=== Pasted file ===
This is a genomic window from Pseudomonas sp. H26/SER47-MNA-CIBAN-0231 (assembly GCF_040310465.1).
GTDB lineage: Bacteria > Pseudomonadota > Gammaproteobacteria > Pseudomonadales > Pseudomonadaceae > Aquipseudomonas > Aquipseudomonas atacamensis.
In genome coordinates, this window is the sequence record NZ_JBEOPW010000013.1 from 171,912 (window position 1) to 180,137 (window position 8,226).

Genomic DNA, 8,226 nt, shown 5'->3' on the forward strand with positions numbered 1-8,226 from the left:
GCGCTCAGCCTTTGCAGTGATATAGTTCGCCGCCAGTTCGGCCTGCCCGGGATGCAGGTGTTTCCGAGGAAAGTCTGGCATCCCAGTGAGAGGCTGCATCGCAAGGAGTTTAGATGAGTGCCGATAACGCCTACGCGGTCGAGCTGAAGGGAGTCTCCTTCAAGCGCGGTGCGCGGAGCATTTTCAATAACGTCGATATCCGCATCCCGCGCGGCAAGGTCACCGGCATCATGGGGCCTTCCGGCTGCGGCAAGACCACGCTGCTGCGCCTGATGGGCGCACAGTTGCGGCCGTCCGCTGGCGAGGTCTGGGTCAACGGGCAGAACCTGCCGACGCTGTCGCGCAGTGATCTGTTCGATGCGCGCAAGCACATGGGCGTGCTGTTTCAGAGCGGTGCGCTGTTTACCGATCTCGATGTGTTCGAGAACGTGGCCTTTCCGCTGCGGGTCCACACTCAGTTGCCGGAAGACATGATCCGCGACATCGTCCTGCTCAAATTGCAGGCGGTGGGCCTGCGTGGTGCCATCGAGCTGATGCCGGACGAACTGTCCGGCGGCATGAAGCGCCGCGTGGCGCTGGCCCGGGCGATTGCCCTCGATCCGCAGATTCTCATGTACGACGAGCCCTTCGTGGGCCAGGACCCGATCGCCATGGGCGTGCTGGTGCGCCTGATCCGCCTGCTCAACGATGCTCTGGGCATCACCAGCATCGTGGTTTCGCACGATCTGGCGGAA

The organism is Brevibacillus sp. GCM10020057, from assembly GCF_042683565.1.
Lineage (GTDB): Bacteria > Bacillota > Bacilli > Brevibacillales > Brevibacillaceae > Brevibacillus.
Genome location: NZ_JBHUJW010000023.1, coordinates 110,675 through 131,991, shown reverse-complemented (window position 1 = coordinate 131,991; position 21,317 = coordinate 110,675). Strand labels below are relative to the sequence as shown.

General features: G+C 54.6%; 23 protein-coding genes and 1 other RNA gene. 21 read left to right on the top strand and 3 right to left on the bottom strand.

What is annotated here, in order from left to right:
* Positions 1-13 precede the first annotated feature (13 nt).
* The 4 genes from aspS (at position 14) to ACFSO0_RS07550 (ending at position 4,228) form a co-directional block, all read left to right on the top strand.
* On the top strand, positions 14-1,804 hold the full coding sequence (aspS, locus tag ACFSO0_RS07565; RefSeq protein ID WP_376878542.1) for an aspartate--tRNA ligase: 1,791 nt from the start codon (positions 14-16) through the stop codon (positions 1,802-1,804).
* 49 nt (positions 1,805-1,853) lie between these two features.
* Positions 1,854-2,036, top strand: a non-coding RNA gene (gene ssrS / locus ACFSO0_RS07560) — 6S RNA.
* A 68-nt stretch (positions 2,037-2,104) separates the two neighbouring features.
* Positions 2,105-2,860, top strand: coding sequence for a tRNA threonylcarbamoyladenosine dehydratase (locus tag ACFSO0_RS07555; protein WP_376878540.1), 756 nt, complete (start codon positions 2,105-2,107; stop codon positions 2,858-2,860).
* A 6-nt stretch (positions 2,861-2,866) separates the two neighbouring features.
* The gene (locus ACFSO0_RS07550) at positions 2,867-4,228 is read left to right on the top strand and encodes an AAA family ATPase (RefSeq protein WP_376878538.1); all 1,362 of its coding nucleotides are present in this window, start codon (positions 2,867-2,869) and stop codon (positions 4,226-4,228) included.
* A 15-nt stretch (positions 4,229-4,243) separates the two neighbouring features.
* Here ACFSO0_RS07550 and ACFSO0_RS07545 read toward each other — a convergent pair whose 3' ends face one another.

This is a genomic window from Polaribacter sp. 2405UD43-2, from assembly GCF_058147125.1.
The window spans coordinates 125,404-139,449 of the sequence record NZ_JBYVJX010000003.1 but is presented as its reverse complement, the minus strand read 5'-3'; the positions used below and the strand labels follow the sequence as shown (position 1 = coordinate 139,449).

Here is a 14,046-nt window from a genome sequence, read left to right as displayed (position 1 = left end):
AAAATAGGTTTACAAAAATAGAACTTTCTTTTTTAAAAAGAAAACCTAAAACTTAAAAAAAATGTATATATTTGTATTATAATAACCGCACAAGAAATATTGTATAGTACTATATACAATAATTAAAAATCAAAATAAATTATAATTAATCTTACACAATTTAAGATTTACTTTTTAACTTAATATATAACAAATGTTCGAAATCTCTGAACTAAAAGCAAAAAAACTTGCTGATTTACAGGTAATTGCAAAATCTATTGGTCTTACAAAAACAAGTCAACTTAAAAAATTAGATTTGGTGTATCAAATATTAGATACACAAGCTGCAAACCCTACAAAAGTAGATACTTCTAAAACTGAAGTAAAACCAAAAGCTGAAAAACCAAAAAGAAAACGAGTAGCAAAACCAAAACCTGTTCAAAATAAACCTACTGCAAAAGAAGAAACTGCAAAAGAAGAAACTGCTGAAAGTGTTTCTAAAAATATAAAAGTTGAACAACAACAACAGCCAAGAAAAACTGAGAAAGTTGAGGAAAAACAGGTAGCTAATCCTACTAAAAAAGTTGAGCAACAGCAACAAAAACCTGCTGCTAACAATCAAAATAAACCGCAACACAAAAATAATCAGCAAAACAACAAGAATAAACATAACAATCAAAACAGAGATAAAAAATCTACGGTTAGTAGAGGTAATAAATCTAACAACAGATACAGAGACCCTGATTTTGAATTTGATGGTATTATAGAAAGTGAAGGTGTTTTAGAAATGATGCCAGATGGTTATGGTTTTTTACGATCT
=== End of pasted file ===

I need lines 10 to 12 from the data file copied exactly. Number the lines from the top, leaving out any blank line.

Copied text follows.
What is annotated here, in order from left to right:
* Positions 1-13 precede the first annotated feature (13 nt).
* The 4 genes from aspS (at position 14) to ACFSO0_RS07550 (ending at position 4,228) form a co-directional block, all read left to right on the top strand.